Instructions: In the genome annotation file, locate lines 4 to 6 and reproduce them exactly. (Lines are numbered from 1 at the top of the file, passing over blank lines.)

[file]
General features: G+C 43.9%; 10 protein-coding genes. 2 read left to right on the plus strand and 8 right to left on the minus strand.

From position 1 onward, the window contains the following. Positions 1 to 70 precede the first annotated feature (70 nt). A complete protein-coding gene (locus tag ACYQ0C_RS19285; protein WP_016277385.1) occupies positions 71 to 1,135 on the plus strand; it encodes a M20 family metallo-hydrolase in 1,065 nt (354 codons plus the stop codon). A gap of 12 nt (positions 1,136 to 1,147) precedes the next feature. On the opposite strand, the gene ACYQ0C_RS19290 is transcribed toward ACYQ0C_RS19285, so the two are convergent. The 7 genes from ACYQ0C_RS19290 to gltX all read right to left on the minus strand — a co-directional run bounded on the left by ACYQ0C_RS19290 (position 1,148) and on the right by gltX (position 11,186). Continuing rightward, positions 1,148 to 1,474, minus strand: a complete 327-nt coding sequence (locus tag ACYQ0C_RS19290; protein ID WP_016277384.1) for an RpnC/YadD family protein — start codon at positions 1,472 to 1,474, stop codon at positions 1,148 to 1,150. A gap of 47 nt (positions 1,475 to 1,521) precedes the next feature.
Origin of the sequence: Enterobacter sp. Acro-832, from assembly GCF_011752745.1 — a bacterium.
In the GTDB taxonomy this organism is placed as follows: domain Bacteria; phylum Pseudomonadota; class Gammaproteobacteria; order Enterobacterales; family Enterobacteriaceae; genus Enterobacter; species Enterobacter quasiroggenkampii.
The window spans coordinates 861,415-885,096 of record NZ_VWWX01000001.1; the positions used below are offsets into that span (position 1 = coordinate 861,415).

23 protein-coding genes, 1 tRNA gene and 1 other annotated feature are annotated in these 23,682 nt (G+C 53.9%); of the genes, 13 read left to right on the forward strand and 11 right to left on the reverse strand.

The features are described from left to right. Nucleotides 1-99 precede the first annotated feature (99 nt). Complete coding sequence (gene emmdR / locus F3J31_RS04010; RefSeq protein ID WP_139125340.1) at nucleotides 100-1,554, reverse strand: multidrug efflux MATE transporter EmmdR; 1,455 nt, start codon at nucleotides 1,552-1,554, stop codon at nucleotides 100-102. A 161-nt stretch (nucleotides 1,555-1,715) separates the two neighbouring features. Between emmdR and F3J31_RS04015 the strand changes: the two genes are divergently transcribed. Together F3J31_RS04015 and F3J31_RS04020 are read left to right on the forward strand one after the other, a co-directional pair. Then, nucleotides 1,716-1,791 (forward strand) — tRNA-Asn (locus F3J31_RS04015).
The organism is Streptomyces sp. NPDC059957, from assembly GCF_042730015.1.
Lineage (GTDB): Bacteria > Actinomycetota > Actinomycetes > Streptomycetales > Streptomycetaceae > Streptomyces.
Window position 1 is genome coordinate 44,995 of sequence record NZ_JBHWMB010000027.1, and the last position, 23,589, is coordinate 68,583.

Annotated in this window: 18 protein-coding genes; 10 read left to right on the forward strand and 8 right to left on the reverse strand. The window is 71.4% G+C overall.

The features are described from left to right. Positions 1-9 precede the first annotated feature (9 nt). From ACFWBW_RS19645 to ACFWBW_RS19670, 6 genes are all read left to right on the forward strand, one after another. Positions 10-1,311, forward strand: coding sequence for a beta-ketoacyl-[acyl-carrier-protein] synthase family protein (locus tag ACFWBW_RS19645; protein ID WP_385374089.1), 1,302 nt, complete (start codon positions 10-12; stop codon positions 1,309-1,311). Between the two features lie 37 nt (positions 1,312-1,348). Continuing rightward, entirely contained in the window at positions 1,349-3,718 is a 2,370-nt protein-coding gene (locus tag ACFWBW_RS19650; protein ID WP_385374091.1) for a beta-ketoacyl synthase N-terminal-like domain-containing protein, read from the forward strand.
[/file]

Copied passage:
In the GTDB taxonomy this organism is placed as follows: domain Bacteria; phylum Pseudomonadota; class Gammaproteobacteria; order Enterobacterales; family Enterobacteriaceae; genus Enterobacter; species Enterobacter quasiroggenkampii.
The window spans coordinates 861,415-885,096 of record NZ_VWWX01000001.1; the positions used below are offsets into that span (position 1 = coordinate 861,415).

23 protein-coding genes, 1 tRNA gene and 1 other annotated feature are annotated in these 23,682 nt (G+C 53.9%); of the genes, 13 read left to right on the forward strand and 11 right to left on the reverse strand.